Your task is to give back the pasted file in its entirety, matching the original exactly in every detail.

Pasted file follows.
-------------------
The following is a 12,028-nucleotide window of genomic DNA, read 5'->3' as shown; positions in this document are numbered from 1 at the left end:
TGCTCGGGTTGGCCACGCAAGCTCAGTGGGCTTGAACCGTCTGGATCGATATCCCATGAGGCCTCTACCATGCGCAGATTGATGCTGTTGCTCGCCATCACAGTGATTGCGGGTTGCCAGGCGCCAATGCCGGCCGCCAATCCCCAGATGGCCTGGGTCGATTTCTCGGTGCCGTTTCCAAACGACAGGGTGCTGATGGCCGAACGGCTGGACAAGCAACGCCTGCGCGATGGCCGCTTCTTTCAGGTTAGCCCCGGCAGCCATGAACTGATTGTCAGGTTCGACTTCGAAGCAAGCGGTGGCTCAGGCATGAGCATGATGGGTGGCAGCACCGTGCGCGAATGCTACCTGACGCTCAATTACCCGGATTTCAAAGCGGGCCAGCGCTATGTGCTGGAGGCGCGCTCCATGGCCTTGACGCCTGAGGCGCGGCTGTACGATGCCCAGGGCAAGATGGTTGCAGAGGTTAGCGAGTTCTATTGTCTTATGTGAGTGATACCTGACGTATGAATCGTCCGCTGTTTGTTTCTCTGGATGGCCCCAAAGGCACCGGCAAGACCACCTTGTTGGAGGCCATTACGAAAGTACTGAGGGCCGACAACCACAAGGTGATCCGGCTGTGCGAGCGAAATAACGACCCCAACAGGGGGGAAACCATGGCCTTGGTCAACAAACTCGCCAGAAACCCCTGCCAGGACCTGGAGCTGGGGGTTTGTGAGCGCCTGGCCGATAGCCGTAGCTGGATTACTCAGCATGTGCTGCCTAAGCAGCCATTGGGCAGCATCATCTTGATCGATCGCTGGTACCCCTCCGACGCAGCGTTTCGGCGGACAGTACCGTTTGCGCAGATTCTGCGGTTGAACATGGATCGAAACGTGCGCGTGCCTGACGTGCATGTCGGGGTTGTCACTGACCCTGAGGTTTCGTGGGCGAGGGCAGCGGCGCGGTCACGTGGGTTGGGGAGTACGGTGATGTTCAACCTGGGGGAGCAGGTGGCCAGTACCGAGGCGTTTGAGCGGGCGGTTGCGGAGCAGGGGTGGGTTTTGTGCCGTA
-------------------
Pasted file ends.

The following is a 12,028-nucleotide window of genomic DNA, read 5'->3' as shown; positions in this document are numbered from 1 at the left end:
TGCTCGGGTTGGCCACGCAAGCTCAGTGGGCTTGAACCGTCTGGATCGATATCCCATGAGGCCTCTACCATGCGCAGATTGATGCTGTTGCTCGCCATCACAGTGATTGCGGGTTGCCAGGCGCCAATGCCGGCCGCCAATCCCCAGATGGCCTGGGTCGATTTCTCGGTGCCGTTTCCAAACGACAGGGTGCTGATGGCCGAACGGCTGGACAAGCAACGCCTGCGCGATGGCCGCTTCTTTCAGGTTAGCCCCGGCAGCCATGAACTGATTGTCAGGTTCGACTTCGAAGCAAGCGGTGGCTCAGGCATGAGCATGATGGGTGGCAGCACCGTGCGCGAATGCTACCTGACGCTCAATTACCCGGATTTCAAAGCGGGCCAGCGCTATGTGCTGGAGGCGCGCTCCATGGCCTTGACGCCTGAGGCGCGGCTGTACGATGCCCAGGGCAAGATGGTTGCAGAGGTTAGCGAGTTCTATTGTCTTATGTGAGTGATACCTGACGTATGAATCGTCCGCTGTTTGTTTCTCTGGATGGCCCCAAAGGCACCGGCAAGACCACCTTGTTGGAGGCCATTACGAAAGTACTGAGGGCCGACAACCACAAGGTGATCCGGCTGTGCGAGCGAAATAACGACCCCAACAGGGGGGAAACCATGGCCTTGGTCAACAAACTCGCCAGAAACCCCTGCCAGGACCTGGAGCTGGGGGTTTGTGAGCGCCTGGCCGATAGCCGTAGCTGGATTACTCAGCATGTGCTGCCTAAGCAGCCATTGGGCAGCATCATCTTGATCGATCGCTGGTACCCCTCCGACGCAGCGTTTCGGCGGACAGTACCGTTTGCGCAGATTCTGCGGTTGAACATGGATCGAAACGTGCGCGTGCCTGACGTGCATGTCGGGGTTGTCACTGACCCTGAGGTTTCGTGGGCGAGGGCAGCGGCGCGGTCACGTGGGTTGGGGAGTACGGTGATGTTCAACCTGGGGGAGCAGGTGGCCAGTACCGAGGCGTTTGAGCGGGCGGTTGCGGAGCAGGGGTGGGTTTTGTGCCGTA